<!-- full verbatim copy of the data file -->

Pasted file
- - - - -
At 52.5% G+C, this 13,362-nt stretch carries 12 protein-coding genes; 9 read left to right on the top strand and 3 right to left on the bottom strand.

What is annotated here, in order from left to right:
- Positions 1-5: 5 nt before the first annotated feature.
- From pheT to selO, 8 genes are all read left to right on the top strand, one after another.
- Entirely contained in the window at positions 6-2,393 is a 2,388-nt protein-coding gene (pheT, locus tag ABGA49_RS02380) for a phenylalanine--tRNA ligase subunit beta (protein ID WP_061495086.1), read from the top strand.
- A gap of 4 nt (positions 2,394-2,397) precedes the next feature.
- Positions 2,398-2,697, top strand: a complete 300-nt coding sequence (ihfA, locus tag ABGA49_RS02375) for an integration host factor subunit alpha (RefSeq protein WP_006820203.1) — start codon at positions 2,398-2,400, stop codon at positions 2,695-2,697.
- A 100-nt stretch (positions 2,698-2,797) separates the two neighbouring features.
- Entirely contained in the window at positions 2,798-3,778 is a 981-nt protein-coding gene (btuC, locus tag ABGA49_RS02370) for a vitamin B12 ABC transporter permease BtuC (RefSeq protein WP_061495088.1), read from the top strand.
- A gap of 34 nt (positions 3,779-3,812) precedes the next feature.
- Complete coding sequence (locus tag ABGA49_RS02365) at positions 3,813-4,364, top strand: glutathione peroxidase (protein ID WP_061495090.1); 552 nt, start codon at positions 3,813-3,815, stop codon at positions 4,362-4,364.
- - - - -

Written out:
At 52.5% G+C, this 13,362-nt stretch carries 12 protein-coding genes; 9 read left to right on the top strand and 3 right to left on the bottom strand.

What is annotated here, in order from left to right:
- Positions 1-5: 5 nt before the first annotated feature.
- From pheT to selO, 8 genes are all read left to right on the top strand, one after another.
- Entirely contained in the window at positions 6-2,393 is a 2,388-nt protein-coding gene (pheT, locus tag ABGA49_RS02380) for a phenylalanine--tRNA ligase subunit beta (protein ID WP_061495086.1), read from the top strand.
- A gap of 4 nt (positions 2,394-2,397) precedes the next feature.
- Positions 2,398-2,697, top strand: a complete 300-nt coding sequence (ihfA, locus tag ABGA49_RS02375) for an integration host factor subunit alpha (RefSeq protein WP_006820203.1) — start codon at positions 2,398-2,400, stop codon at positions 2,695-2,697.
- A 100-nt stretch (positions 2,698-2,797) separates the two neighbouring features.
- Entirely contained in the window at positions 2,798-3,778 is a 981-nt protein-coding gene (btuC, locus tag ABGA49_RS02370) for a vitamin B12 ABC transporter permease BtuC (RefSeq protein WP_061495088.1), read from the top strand.
- A gap of 34 nt (positions 3,779-3,812) precedes the next feature.
- Complete coding sequence (locus tag ABGA49_RS02365) at positions 3,813-4,364, top strand: glutathione peroxidase (protein ID WP_061495090.1); 552 nt, start codon at positions 3,813-3,815, stop codon at positions 4,362-4,364.